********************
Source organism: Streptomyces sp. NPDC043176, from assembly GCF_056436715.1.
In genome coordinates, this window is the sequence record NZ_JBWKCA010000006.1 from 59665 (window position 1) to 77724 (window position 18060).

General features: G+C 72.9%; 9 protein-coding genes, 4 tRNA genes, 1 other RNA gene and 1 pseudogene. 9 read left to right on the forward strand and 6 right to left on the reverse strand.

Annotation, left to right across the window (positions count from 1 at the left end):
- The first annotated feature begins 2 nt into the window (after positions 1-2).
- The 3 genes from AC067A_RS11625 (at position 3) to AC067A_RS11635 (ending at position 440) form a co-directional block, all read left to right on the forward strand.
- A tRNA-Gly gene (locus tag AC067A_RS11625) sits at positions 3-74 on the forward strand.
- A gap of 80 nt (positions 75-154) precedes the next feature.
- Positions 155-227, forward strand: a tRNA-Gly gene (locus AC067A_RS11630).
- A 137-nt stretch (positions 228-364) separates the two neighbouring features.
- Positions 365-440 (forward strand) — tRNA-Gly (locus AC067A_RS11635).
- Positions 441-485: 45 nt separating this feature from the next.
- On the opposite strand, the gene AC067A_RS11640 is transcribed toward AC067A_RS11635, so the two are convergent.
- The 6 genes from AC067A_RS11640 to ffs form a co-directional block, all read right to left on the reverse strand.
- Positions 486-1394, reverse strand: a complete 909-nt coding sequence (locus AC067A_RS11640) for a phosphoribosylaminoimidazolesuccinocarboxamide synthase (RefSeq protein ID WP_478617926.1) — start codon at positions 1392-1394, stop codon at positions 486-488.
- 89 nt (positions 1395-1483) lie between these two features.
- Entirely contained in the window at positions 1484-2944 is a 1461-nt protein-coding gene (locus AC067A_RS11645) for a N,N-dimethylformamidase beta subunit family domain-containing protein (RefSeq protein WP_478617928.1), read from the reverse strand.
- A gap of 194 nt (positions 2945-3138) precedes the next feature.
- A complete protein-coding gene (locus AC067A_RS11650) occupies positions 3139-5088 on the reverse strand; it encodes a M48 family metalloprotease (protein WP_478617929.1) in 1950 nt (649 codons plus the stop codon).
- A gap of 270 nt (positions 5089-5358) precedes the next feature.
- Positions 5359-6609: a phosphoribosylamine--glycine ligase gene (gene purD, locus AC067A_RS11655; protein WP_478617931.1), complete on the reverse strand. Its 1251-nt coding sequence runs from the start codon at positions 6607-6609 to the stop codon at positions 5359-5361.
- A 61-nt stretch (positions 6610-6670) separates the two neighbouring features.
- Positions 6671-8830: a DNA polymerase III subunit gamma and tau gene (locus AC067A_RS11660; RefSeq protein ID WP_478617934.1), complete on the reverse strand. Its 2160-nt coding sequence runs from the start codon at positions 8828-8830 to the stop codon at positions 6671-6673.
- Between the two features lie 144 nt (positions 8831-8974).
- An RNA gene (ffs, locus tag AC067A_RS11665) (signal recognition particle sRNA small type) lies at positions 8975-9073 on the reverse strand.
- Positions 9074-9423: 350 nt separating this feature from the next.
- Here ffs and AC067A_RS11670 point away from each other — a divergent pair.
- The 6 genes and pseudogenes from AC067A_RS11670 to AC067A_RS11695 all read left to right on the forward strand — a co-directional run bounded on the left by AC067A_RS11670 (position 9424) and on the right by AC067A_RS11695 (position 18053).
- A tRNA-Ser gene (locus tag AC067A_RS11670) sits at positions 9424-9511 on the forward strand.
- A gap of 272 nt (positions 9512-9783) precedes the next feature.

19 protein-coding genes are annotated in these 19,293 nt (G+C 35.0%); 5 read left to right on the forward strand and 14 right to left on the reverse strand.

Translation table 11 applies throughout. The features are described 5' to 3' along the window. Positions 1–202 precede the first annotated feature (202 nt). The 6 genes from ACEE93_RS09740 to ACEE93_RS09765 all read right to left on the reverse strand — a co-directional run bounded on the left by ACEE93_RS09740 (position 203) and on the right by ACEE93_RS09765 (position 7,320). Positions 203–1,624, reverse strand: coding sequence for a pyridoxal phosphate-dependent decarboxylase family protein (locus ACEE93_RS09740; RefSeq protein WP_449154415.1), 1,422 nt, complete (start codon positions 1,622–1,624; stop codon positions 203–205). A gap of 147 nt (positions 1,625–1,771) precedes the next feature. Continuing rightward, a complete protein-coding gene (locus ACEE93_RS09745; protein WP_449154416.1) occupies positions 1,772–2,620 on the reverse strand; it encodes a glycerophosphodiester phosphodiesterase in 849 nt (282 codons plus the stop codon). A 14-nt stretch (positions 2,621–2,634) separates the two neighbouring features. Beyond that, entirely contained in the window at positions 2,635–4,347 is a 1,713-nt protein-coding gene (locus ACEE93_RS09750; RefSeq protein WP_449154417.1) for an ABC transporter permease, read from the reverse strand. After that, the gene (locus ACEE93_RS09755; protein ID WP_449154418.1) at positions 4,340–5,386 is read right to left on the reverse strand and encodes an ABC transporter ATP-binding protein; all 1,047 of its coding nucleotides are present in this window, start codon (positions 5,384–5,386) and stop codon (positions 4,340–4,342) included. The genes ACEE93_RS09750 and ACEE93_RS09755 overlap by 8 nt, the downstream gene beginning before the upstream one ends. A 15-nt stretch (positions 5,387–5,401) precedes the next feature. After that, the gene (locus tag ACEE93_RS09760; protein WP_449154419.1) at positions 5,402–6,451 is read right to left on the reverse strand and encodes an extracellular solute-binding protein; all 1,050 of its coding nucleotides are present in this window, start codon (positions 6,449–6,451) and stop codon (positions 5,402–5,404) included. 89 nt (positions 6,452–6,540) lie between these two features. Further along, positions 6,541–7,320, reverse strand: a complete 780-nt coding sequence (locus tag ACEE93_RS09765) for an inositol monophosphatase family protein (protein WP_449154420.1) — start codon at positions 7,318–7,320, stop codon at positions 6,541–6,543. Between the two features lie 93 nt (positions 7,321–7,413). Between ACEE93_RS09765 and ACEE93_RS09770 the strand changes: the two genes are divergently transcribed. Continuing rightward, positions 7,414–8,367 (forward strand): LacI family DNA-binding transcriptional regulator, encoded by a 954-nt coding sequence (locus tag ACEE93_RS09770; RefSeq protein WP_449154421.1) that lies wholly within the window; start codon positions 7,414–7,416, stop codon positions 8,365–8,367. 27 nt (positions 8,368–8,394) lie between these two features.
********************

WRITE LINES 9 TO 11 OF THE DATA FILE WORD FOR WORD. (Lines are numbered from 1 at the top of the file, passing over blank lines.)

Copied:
- Positions 155-227, forward strand: a tRNA-Gly gene (locus AC067A_RS11630).
- A 137-nt stretch (positions 228-364) separates the two neighbouring features.
- Positions 365-440 (forward strand) — tRNA-Gly (locus AC067A_RS11635).